Dog Health And Behavior – Is There A Link Between The Two?

By on November 15, 2012

Don’t you just feel grumpy when you aren’t feeling well? It’s actually the same for animals too. So, when your otherwise sweet pooch suddenly becomes aggressive, then maybe he is not in the pink of health.

There are so many things that influence the behavior of your pet, and health is one of them. A dog that is in good physical, mental and emotional state is a happy dog. Content dogs are also easier to train, and they are also usually pretty behaved and easy to control. When you observe drastic changes in your dog’s behavior, call your vet as soon as possible. Don’t just ignore your pet’s behavioral problems since these might indicate illness or discomfort.

Negative Dog Behavior That Might Indicate Health Issues
Dogs express their pain and discomfort in many ways. For example, dogs who are in pain might demonstrate aggression towards other dogs or even people. Thus, when your dog suddenly gets banned from training, walking or other canine group activities, then maybe he is in pain. Other dogs become extremely sensitive to the things around them, especially other dogs. So, if your pet suddenly gets really irritated with your neighbor’s pooch, which didn’t bother him before, maybe he is suffering from something too.

It is very important to pay attention to changes in your dog’s behavior. Aggression is the most common complaint of owners who have sick pets. Hence, when a sweet-tempered canine suddenly becomes rabid, something might be amiss. Other examples of health problems that cause changes in dog behavior include gastrointestinal conditions, cancer, diabetes or pain due to bone, tissue or muscle damage.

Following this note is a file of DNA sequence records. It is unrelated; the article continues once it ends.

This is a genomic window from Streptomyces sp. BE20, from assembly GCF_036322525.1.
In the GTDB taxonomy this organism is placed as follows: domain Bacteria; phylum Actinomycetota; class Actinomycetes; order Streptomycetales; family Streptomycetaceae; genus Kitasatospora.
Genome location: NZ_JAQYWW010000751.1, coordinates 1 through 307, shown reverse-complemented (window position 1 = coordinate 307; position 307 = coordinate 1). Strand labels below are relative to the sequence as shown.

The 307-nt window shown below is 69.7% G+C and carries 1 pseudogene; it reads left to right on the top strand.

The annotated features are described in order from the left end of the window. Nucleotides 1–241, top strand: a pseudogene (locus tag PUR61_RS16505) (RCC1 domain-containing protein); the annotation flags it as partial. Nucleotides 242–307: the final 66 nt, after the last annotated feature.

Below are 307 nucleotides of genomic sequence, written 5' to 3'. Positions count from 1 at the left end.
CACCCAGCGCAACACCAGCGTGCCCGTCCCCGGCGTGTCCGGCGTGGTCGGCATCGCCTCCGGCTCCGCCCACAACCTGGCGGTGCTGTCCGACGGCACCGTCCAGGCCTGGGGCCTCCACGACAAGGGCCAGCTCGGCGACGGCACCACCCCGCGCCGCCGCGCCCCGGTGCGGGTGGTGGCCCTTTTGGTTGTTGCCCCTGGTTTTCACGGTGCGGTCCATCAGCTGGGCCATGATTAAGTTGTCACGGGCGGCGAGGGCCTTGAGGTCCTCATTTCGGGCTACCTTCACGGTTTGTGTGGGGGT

Who to Ask for Help
Do not hesitate to get in touch with your pet’s vet once your canine displays weird or negative behavior. A vet will most likely conduct a thorough physical examination, including blood work, x-ray, ultrasound, or stool and urine examinations. There are also certain kinds of health problems that are referred to specialists. If, for instance, your dog’s doctor finds out that the aggression is due to stomach or gastrointestinal problems, he might refer you to an animal nutritionist who can help you plan your pet’s diet in order to alleviate or treat health problems.

Dog trainers or behaviorists can also help you with difficult dog behavior problems. It is very important that you go to someone who is reliable since such services are often costly. Look for people who can show certifications of the trainings, seminars, or schools that they have attended. Choose those who are also members of highly regarded organizations, like the Association of Pet Dog Trainers or the American Veterinary Society of Animal Behavior (AVSAB).

Though certifications and memberships with respectable groups will certainly lend credibility to a vet or behaviorist, it won’t hurt to be meticulous as well. Ask questions to find out how a trainer answers your inquiries. This allows you to check if he possesses the knowledge and experience to treat your canine. Try to attend behavioral classes, if allowed, so that you’ll be able to observe how your dog is doing and how the trainer is treating your animal.

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Claire Howard is a freelance writer who blogs for pet care facilities. She writes about veterinary services Arbor, pet health, pet behavior problems, and other animal issues. She also provides material for Arbor Pet Hospital, a reliable facility that offers vet and pet care services.

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